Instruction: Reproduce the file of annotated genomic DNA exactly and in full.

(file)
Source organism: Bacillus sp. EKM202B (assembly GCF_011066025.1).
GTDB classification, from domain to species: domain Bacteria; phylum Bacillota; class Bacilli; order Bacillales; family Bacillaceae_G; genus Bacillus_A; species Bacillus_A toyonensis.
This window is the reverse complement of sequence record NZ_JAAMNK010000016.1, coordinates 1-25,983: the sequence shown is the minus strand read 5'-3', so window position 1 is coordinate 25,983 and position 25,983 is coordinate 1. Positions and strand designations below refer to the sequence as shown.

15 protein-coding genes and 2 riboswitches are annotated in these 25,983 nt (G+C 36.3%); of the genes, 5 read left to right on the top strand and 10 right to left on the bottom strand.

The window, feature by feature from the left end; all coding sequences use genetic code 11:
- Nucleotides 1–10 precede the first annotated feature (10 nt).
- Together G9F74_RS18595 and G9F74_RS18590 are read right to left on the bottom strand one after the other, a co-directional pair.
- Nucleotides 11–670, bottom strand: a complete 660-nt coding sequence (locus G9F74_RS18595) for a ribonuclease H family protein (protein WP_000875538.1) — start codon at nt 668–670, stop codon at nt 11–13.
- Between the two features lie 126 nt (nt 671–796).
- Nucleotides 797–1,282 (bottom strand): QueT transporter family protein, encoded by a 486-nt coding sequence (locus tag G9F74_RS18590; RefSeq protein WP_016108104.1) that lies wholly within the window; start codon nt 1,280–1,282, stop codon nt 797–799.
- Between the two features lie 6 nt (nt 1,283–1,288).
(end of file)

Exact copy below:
Source organism: Bacillus sp. EKM202B (assembly GCF_011066025.1).
GTDB classification, from domain to species: domain Bacteria; phylum Bacillota; class Bacilli; order Bacillales; family Bacillaceae_G; genus Bacillus_A; species Bacillus_A toyonensis.
This window is the reverse complement of sequence record NZ_JAAMNK010000016.1, coordinates 1-25,983: the sequence shown is the minus strand read 5'-3', so window position 1 is coordinate 25,983 and position 25,983 is coordinate 1. Positions and strand designations below refer to the sequence as shown.

15 protein-coding genes and 2 riboswitches are annotated in these 25,983 nt (G+C 36.3%); of the genes, 5 read left to right on the top strand and 10 right to left on the bottom strand.

The window, feature by feature from the left end; all coding sequences use genetic code 11:
- Nucleotides 1–10 precede the first annotated feature (10 nt).
- Together G9F74_RS18595 and G9F74_RS18590 are read right to left on the bottom strand one after the other, a co-directional pair.
- Nucleotides 11–670, bottom strand: a complete 660-nt coding sequence (locus G9F74_RS18595) for a ribonuclease H family protein (protein WP_000875538.1) — start codon at nt 668–670, stop codon at nt 11–13.
- Between the two features lie 126 nt (nt 671–796).
- Nucleotides 797–1,282 (bottom strand): QueT transporter family protein, encoded by a 486-nt coding sequence (locus tag G9F74_RS18590; RefSeq protein WP_016108104.1) that lies wholly within the window; start codon nt 1,280–1,282, stop codon nt 797–799.
- Between the two features lie 6 nt (nt 1,283–1,288).